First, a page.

Germany to cooperate with U.S. on IT standards to reboot industry

Reuters News
|
Posted: Mar 02, 2016 8:43 AM

BERLIN (Reuters) - Germany has agreed to work with the United States to find common standards to connect to the Internet as part of its plan to modernize its small and mid-sized businesses for the digital age and safeguard its industrial competitiveness.

Europe's biggest economy owes much of its exporting prowess to its small-to-mid-sized, often family-owned manufacturers, many of which are latecomers to Internet-era technology.

Officials are concerned that a failure to capitalize on the latest digital trends will leave its industrial base exposed to new competitors in the United States and Asia.

Germany, which launched its "Industrie 4.0" platform in 2013 to promote the digitization of industry, will collaborate on common standards with the U.S.-based Industrial Internet Consortium (IIC).

"Collaborating with other initiatives is important, especially for Germany's export-orientated economy," said Siegfried Russwurm, chair of Platform Industrie 4.0 and Chief Technology Officer at Siemens

"We are highly interested to cooperate intensively with others in order to pave the way for global standards."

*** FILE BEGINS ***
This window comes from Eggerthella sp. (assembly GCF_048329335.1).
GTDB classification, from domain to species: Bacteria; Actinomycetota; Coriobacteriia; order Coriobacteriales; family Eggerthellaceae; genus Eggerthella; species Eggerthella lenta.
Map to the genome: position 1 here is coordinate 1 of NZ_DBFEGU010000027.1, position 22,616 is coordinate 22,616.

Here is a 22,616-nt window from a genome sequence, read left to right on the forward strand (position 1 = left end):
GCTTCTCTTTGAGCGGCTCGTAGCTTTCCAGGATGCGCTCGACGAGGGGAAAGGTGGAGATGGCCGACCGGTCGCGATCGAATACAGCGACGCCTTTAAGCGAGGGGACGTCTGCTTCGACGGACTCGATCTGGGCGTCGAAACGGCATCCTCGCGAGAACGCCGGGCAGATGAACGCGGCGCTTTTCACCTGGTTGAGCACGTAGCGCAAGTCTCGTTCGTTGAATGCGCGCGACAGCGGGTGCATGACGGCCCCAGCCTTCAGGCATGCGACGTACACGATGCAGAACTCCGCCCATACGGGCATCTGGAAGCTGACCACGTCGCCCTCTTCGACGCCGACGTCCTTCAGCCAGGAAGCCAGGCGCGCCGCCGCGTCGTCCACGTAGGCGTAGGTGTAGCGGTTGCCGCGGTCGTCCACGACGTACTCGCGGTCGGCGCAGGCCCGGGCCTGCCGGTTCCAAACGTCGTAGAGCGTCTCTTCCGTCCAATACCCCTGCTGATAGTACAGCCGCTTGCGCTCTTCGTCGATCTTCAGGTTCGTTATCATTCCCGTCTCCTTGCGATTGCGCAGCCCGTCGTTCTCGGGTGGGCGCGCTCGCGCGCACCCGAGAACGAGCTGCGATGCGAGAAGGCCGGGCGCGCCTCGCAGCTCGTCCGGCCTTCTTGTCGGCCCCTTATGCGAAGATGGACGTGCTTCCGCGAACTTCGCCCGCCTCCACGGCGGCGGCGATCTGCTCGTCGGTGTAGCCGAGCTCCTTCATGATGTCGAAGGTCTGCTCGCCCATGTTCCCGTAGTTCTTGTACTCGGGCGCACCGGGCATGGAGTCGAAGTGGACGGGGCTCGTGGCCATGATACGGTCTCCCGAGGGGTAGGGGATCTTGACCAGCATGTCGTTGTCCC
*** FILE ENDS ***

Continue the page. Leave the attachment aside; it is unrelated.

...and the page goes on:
AT&T, Cisco, GE, IBM and Intel founded the IIC in March 2014 to accelerate the widespread adoption of everyday devices with software and analytics.

While Industrie 4.0 has focused on manufacturing, the IIC is looking at the adoption of industrial internet technologies across industries, including healthcare, energy, transportation and the public domain.

Representatives from both organizations met in Zurich to see if they could find common ground. They agreed to set up a regular technical exchange on making sure the platforms could work together in the future and to discuss common testing initiatives.

"This will allow for much smoother international cooperation between smaller companies and larger enterprise to test out use cases and initiate standards," said Bernd Leukert, a member of the managing board at German software maker SAP.

(Reporting by Caroline Copley, editing by Louise Heavens)